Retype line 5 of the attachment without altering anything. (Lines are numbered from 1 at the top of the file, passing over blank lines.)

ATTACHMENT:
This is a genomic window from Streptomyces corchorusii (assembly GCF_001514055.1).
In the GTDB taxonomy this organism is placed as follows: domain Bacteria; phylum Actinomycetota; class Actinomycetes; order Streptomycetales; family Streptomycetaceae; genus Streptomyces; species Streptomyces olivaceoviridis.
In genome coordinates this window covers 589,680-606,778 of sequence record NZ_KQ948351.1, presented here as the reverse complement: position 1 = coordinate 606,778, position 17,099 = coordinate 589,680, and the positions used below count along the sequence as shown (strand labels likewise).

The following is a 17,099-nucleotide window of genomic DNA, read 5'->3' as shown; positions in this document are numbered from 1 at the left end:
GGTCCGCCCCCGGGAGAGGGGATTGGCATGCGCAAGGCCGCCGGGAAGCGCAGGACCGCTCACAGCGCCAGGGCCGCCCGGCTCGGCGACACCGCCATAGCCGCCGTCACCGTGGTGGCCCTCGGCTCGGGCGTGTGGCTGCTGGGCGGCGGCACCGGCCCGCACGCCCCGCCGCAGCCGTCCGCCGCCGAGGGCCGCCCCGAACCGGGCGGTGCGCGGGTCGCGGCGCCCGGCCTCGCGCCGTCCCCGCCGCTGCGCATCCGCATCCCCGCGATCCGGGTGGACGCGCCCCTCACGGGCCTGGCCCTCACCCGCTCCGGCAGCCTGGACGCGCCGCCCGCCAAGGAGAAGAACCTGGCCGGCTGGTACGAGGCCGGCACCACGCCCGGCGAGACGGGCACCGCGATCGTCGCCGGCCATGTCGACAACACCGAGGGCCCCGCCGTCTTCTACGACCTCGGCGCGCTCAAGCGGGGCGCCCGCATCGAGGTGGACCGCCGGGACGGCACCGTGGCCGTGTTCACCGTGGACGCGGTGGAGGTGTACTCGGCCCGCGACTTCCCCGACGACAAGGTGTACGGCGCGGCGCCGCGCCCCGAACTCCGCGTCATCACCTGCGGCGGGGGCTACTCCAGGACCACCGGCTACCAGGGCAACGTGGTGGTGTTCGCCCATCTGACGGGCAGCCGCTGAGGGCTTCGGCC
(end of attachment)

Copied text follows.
GGTCCGCCCCCGGGAGAGGGGATTGGCATGCGCAAGGCCGCCGGGAAGCGCAGGACCGCTCACAGCGCCAGGGCCGCCCGGCTCGGCGACACCGCCATAGCCGCCGTCACCGTGGTGGCCCTCGGCTCGGGCGTGTGGCTGCTGGGCGGCGGCACCGGCCCGCACGCCCCGCCGCAGCCGTCCGCCGCCGAGGGCCGCCCCGAACCGGGCGGTGCGCGGGTCGCGGCGCCCGGCCTCGCGCCGTCCCCGCCGCTGCGCATCCGCATCCCCGCGATCCGGGTGGACGCGCCCCTCACGGGCCTGGCCCTCACCCGCTCCGGCAGCCTGGACGCGCCGCCCGCCAAGGAGAAGAACCTGGCCGGCTGGTACGAGGCCGGCACCACGCCCGGCGAGACGGGCACCGCGATCGTCGCCGGCCATGTCGACAACACCGAGGGCCCCGCCGTCTTCTACGACCTCGGCGCGCTCAAGCGGGGCGCCCGCATCGAGGTGGACCGCCGGGACGGCACCGTGGCCGTGTTCACCGTGGACGCGGTGGAGGTGTACTCGGCCCGCGACTTCCCCGACGACAAGGTGTACGGCGCGGCGCCGCGCCCCGAACTCCGCGTCATCACCTGCGGCGGGGGCTACTCCAGGACCACCGGCTACCAGGGCAACGTGGTGGTGTTCGCCCATCTGACGGGCAGCCGCTGAGGGCTTCGGCC